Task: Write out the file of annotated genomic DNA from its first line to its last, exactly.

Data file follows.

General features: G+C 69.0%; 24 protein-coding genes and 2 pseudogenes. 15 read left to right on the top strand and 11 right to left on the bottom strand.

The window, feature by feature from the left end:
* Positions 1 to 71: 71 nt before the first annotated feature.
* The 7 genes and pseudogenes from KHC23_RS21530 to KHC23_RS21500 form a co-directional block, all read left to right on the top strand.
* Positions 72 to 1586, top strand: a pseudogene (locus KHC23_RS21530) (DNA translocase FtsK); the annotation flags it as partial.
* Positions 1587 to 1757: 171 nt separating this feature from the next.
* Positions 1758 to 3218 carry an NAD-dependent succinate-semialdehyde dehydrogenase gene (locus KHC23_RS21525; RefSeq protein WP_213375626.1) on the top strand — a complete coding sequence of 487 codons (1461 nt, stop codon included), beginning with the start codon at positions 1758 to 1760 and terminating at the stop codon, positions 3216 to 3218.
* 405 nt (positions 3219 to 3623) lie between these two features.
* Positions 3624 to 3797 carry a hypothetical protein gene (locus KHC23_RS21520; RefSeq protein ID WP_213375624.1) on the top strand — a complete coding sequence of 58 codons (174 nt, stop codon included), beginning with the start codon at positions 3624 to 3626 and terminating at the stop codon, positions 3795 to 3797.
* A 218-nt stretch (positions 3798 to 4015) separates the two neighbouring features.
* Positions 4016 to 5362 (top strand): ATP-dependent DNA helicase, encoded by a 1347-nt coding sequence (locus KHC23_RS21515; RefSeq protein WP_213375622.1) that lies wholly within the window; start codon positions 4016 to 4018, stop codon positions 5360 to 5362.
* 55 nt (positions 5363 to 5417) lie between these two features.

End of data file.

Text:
General features: G+C 69.0%; 24 protein-coding genes and 2 pseudogenes. 15 read left to right on the top strand and 11 right to left on the bottom strand.

The window, feature by feature from the left end:
* Positions 1 to 71: 71 nt before the first annotated feature.
* The 7 genes and pseudogenes from KHC23_RS21530 to KHC23_RS21500 form a co-directional block, all read left to right on the top strand.
* Positions 72 to 1586, top strand: a pseudogene (locus KHC23_RS21530) (DNA translocase FtsK); the annotation flags it as partial.
* Positions 1587 to 1757: 171 nt separating this feature from the next.
* Positions 1758 to 3218 carry an NAD-dependent succinate-semialdehyde dehydrogenase gene (locus KHC23_RS21525; RefSeq protein WP_213375626.1) on the top strand — a complete coding sequence of 487 codons (1461 nt, stop codon included), beginning with the start codon at positions 1758 to 1760 and terminating at the stop codon, positions 3216 to 3218.
* 405 nt (positions 3219 to 3623) lie between these two features.
* Positions 3624 to 3797 carry a hypothetical protein gene (locus KHC23_RS21520; RefSeq protein ID WP_213375624.1) on the top strand — a complete coding sequence of 58 codons (174 nt, stop codon included), beginning with the start codon at positions 3624 to 3626 and terminating at the stop codon, positions 3795 to 3797.
* A 218-nt stretch (positions 3798 to 4015) separates the two neighbouring features.
* Positions 4016 to 5362 (top strand): ATP-dependent DNA helicase, encoded by a 1347-nt coding sequence (locus KHC23_RS21515; RefSeq protein WP_213375622.1) that lies wholly within the window; start codon positions 4016 to 4018, stop codon positions 5360 to 5362.
* 55 nt (positions 5363 to 5417) lie between these two features.